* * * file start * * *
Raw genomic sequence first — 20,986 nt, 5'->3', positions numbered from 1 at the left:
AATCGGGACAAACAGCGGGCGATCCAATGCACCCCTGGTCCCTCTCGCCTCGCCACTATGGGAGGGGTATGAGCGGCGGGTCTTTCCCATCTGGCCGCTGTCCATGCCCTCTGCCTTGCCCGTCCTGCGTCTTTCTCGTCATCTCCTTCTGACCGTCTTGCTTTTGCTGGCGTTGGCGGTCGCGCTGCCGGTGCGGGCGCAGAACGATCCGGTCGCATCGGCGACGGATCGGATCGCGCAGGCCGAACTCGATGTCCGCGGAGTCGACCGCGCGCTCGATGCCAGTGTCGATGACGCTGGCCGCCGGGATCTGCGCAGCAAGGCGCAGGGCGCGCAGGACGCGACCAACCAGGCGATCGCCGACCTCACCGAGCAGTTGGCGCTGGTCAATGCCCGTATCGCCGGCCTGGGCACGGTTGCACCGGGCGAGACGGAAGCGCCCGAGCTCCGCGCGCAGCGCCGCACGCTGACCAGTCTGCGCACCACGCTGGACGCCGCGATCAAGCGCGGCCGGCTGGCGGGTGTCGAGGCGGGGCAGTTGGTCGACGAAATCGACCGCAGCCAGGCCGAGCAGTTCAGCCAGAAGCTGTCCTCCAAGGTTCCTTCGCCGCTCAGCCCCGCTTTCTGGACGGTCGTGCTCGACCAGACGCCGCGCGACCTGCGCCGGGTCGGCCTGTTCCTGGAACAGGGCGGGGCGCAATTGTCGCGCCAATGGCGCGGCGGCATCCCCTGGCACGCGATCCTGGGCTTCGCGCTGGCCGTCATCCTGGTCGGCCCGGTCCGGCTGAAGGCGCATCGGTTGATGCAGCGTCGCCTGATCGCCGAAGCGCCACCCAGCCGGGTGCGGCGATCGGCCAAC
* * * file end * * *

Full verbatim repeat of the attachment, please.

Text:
Raw genomic sequence first — 20,986 nt, 5'->3', positions numbered from 1 at the left:
AATCGGGACAAACAGCGGGCGATCCAATGCACCCCTGGTCCCTCTCGCCTCGCCACTATGGGAGGGGTATGAGCGGCGGGTCTTTCCCATCTGGCCGCTGTCCATGCCCTCTGCCTTGCCCGTCCTGCGTCTTTCTCGTCATCTCCTTCTGACCGTCTTGCTTTTGCTGGCGTTGGCGGTCGCGCTGCCGGTGCGGGCGCAGAACGATCCGGTCGCATCGGCGACGGATCGGATCGCGCAGGCCGAACTCGATGTCCGCGGAGTCGACCGCGCGCTCGATGCCAGTGTCGATGACGCTGGCCGCCGGGATCTGCGCAGCAAGGCGCAGGGCGCGCAGGACGCGACCAACCAGGCGATCGCCGACCTCACCGAGCAGTTGGCGCTGGTCAATGCCCGTATCGCCGGCCTGGGCACGGTTGCACCGGGCGAGACGGAAGCGCCCGAGCTCCGCGCGCAGCGCCGCACGCTGACCAGTCTGCGCACCACGCTGGACGCCGCGATCAAGCGCGGCCGGCTGGCGGGTGTCGAGGCGGGGCAGTTGGTCGACGAAATCGACCGCAGCCAGGCCGAGCAGTTCAGCCAGAAGCTGTCCTCCAAGGTTCCTTCGCCGCTCAGCCCCGCTTTCTGGACGGTCGTGCTCGACCAGACGCCGCGCGACCTGCGCCGGGTCGGCCTGTTCCTGGAACAGGGCGGGGCGCAATTGTCGCGCCAATGGCGCGGCGGCATCCCCTGGCACGCGATCCTGGGCTTCGCGCTGGCCGTCATCCTGGTCGGCCCGGTCCGGCTGAAGGCGCATCGGTTGATGCAGCGTCGCCTGATCGCCGAAGCGCCACCCAGCCGGGTGCGGCGATCGGCCAAC